1. Consequences are beneficial not obstructive.

It is a natural tendency (at least of mine) to view consequences as barriers rather than potential blessings. Failure and its fallout seem to stand in the way of growth rather than being part of it. However, as Proverbs 6:23 says, “Reproofs for discipline are the way of life.” One of the worst things we could teach our children is that the spiritual laws by which God personally orders His world can be ignored and avoided. My father could have pled with me to get out of bed. He could have bribed me. He could have threatened to take action but not followed through. Instead, he chose to let me have my way and have the opportunity to acknowledge my sinfulness and repent.

I don’t know for sure, but recognizing that my father is human, I’m sure there was at least a passing temptation for him to be embarrassed. It would have seemed quite natural to persuade me to fulfill my duty and save face with his friend. But he loved me more than he loved his image, and part of that love was following our heavenly Father’s pattern of chastening. Discipline is characteristically not joyous in the moment, but “to those who have been trained by it, afterwards it yields the peaceful fruit of righteousness” (Heb. 12:11).

God has been very gracious to me. Mr. B kindly forgave me when I spoke with him the next morning after our church’s service. Even more profound is the reality that God my Father gave me an earthly father courageous and compassionate enough to teach me important lessons like the ones above. Oh that you and I and the coming generations may know the blessing of listening to and imparting (F)atherly instruction!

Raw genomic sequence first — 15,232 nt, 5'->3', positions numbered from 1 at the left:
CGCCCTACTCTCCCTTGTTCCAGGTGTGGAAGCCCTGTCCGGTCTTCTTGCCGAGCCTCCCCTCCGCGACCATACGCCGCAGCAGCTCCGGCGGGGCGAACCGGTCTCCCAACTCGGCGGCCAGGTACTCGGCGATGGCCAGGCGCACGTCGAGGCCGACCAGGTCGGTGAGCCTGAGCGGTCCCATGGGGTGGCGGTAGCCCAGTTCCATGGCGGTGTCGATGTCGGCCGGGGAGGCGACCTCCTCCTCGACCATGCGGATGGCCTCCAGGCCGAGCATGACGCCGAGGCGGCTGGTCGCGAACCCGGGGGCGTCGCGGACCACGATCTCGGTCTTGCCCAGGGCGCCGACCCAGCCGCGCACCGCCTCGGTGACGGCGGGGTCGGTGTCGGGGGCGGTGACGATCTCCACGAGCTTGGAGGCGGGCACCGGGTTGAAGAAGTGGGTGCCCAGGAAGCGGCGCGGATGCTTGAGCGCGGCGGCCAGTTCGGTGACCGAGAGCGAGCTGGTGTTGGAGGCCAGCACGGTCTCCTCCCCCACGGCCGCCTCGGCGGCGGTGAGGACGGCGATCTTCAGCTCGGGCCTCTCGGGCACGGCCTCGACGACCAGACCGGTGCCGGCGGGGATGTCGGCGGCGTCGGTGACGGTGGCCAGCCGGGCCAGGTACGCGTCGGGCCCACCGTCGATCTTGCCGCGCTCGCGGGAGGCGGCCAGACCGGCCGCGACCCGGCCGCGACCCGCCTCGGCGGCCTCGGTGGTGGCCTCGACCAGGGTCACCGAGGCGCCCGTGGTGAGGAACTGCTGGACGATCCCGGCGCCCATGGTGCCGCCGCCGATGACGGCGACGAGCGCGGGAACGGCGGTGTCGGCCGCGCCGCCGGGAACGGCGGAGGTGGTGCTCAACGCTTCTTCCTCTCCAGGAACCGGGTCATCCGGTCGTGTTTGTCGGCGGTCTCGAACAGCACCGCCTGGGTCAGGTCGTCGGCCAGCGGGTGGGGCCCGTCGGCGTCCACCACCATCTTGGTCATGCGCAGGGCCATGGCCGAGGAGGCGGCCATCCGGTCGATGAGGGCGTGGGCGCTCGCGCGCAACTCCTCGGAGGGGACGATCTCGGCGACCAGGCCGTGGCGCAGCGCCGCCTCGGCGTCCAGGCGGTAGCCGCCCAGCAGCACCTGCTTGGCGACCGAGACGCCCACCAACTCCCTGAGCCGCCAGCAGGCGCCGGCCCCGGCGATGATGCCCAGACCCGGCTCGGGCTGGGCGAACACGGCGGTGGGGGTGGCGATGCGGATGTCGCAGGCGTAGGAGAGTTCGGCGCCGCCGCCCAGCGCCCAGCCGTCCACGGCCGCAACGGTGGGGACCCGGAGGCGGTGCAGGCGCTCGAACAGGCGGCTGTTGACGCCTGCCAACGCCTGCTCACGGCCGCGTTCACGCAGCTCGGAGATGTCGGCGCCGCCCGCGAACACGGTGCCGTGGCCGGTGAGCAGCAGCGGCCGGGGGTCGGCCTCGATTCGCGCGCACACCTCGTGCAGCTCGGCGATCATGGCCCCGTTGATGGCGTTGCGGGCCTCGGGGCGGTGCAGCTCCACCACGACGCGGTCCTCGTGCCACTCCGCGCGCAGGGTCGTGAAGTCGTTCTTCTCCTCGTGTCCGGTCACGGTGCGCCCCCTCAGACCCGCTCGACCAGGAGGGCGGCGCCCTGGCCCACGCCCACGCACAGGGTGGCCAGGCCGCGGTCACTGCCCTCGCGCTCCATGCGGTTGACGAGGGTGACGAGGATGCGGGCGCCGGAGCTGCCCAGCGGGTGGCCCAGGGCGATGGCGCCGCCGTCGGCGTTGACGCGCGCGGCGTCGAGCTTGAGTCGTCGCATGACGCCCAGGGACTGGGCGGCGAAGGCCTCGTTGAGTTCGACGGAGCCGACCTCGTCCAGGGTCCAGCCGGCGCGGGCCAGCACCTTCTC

No Popes for You

[This is a guest post by Mark Ward, who received his Ph.D. in New Testament from Bob Jones University Seminary in 2012 and serves as part of the Bible Integration Team at BJU Press. Mark also has a ministry providing churches with beautiful and affordable websites.]

Protestants don’t get to have a pope.

Of course, that sounds backwards; the pope doesn’t get to have us. We don’t want him.

But if you’re honest, there have probably been times in your life when a pope would have come in handy—like when your church split over a particular doctrine, or when your best friend was totally wrong about the identity of the “sons of God” in Genesis 6:2. It’s tempting sometimes to want another word from God telling us what He really meant with the first Word. And, of course, He’d be on your side—right?

But no popes for you. In good blog form, here’s five reasons why.

  1. As many Protestants have pointed out, having a pope just means you have more authoritative declarations to interpret. Now in addition to 1,189 chapters of divine revelation written in three languages over the course of 1,500 years, you have papal encyclicals and homilies and true ex cathedra pronouncements.* And you have to learn Latin if you really want to get it right.
  2. The existence of a supreme pontiff doesn’t actually create the unity it advertises. Having a holy see certainly hasn’t kept Romanists from disagreeing, even splitting. There are over 200 Roman Catholic denominations, and among those still in the fold there are deep divisions between liberals and conservatives. The Reformers were right to argue that, when it comes to ultimate authority for the local church and the believer, it’s sola scriptura.
  3. Most importantly, of course, the sola scriptura standard won’t allow us to have a pope. We are given men with teaching and ruling authority (Eph 4:11–14; 1 Pet 5:1–5), but their authority is subordinated to the Word, not equal to it and certainly not above it. No one is allowed to add dogma (doctrine you must believe) beyond what the Bible teaches, let alone to pronounce anathemas on the biblical gospel (Gal. 1:8).